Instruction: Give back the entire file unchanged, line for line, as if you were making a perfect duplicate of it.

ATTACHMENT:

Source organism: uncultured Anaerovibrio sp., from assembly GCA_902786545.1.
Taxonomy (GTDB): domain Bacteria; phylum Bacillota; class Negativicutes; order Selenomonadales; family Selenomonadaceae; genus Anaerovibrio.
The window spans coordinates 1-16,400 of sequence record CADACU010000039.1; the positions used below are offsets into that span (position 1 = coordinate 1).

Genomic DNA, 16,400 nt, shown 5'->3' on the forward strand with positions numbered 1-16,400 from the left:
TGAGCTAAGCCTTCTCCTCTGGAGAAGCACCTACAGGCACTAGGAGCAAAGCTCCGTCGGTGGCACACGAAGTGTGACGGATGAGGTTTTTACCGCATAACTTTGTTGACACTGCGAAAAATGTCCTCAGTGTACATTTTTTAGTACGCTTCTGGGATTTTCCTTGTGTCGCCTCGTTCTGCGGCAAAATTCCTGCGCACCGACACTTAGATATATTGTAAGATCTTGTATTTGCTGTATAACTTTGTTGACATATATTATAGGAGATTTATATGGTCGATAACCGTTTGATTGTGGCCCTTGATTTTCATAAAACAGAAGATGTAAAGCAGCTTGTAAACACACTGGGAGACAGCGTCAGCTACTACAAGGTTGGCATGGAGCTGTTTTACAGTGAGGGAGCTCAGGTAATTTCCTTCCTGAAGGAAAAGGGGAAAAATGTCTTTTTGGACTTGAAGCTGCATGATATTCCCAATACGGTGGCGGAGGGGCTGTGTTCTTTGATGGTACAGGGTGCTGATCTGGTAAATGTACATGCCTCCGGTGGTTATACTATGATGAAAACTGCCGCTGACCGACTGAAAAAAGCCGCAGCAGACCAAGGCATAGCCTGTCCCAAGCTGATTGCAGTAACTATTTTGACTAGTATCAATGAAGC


Source organism: uncultured Anaerovibrio sp., from assembly GCA_902786545.1.
Taxonomy (GTDB): domain Bacteria; phylum Bacillota; class Negativicutes; order Selenomonadales; family Selenomonadaceae; genus Anaerovibrio.
The window spans coordinates 1-16,400 of sequence record CADACU010000039.1; the positions used below are offsets into that span (position 1 = coordinate 1).

Genomic DNA, 16,400 nt, shown 5'->3' on the forward strand with positions numbered 1-16,400 from the left:
TGAGCTAAGCCTTCTCCTCTGGAGAAGCACCTACAGGCACTAGGAGCAAAGCTCCGTCGGTGGCACACGAAGTGTGACGGATGAGGTTTTTACCGCATAACTTTGTTGACACTGCGAAAAATGTCCTCAGTGTACATTTTTTAGTACGCTTCTGGGATTTTCCTTGTGTCGCCTCGTTCTGCGGCAAAATTCCTGCGCACCGACACTTAGATATATTGTAAGATCTTGTATTTGCTGTATAACTTTGTTGACATATATTATAGGAGATTTATATGGTCGATAACCGTTTGATTGTGGCCCTTGATTTTCATAAAACAGAAGATGTAAAGCAGCTTGTAAACACACTGGGAGACAGCGTCAGCTACTACAAGGTTGGCATGGAGCTGTTTTACAGTGAGGGAGCTCAGGTAATTTCCTTCCTGAAGGAAAAGGGGAAAAATGTCTTTTTGGACTTGAAGCTGCATGATATTCCCAATACGGTGGCGGAGGGGCTGTGTTCTTTGATGGTACAGGGTGCTGATCTGGTAAATGTACATGCCTCCGGTGGTTATACTATGATGAAAACTGCCGCTGACCGACTGAAAAAAGCCGCAGCAGACCAAGGCATAGCCTGTCCCAAGCTGATTGCAGTAACTATTTTGACTAGTATCAATGAAGC